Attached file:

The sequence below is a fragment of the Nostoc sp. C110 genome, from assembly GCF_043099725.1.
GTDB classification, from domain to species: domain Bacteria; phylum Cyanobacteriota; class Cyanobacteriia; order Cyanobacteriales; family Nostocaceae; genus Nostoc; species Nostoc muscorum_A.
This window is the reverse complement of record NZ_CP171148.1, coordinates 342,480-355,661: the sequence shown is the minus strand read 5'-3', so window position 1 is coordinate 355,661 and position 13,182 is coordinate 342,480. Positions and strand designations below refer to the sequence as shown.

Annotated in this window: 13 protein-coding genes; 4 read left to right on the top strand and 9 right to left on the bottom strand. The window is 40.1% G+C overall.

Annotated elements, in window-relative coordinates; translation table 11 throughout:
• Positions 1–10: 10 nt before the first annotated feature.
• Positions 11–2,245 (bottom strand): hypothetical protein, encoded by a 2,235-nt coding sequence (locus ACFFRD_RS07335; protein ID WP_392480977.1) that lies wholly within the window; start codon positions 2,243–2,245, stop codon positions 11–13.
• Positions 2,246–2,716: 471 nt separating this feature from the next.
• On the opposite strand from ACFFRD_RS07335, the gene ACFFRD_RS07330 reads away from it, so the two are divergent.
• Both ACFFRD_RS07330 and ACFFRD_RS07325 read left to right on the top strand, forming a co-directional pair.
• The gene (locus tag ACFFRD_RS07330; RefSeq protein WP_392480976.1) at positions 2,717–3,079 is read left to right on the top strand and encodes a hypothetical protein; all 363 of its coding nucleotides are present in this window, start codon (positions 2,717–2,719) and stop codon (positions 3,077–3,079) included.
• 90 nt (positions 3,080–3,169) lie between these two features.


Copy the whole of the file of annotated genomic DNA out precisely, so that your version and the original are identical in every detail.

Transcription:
The sequence below is a fragment of the Nostoc sp. C110 genome, from assembly GCF_043099725.1.
GTDB classification, from domain to species: domain Bacteria; phylum Cyanobacteriota; class Cyanobacteriia; order Cyanobacteriales; family Nostocaceae; genus Nostoc; species Nostoc muscorum_A.
This window is the reverse complement of record NZ_CP171148.1, coordinates 342,480-355,661: the sequence shown is the minus strand read 5'-3', so window position 1 is coordinate 355,661 and position 13,182 is coordinate 342,480. Positions and strand designations below refer to the sequence as shown.

Annotated in this window: 13 protein-coding genes; 4 read left to right on the top strand and 9 right to left on the bottom strand. The window is 40.1% G+C overall.

Annotated elements, in window-relative coordinates; translation table 11 throughout:
• Positions 1–10: 10 nt before the first annotated feature.
• Positions 11–2,245 (bottom strand): hypothetical protein, encoded by a 2,235-nt coding sequence (locus ACFFRD_RS07335; protein ID WP_392480977.1) that lies wholly within the window; start codon positions 2,243–2,245, stop codon positions 11–13.
• Positions 2,246–2,716: 471 nt separating this feature from the next.
• On the opposite strand from ACFFRD_RS07335, the gene ACFFRD_RS07330 reads away from it, so the two are divergent.
• Both ACFFRD_RS07330 and ACFFRD_RS07325 read left to right on the top strand, forming a co-directional pair.
• The gene (locus tag ACFFRD_RS07330; RefSeq protein WP_392480976.1) at positions 2,717–3,079 is read left to right on the top strand and encodes a hypothetical protein; all 363 of its coding nucleotides are present in this window, start codon (positions 2,717–2,719) and stop codon (positions 3,077–3,079) included.
• 90 nt (positions 3,080–3,169) lie between these two features.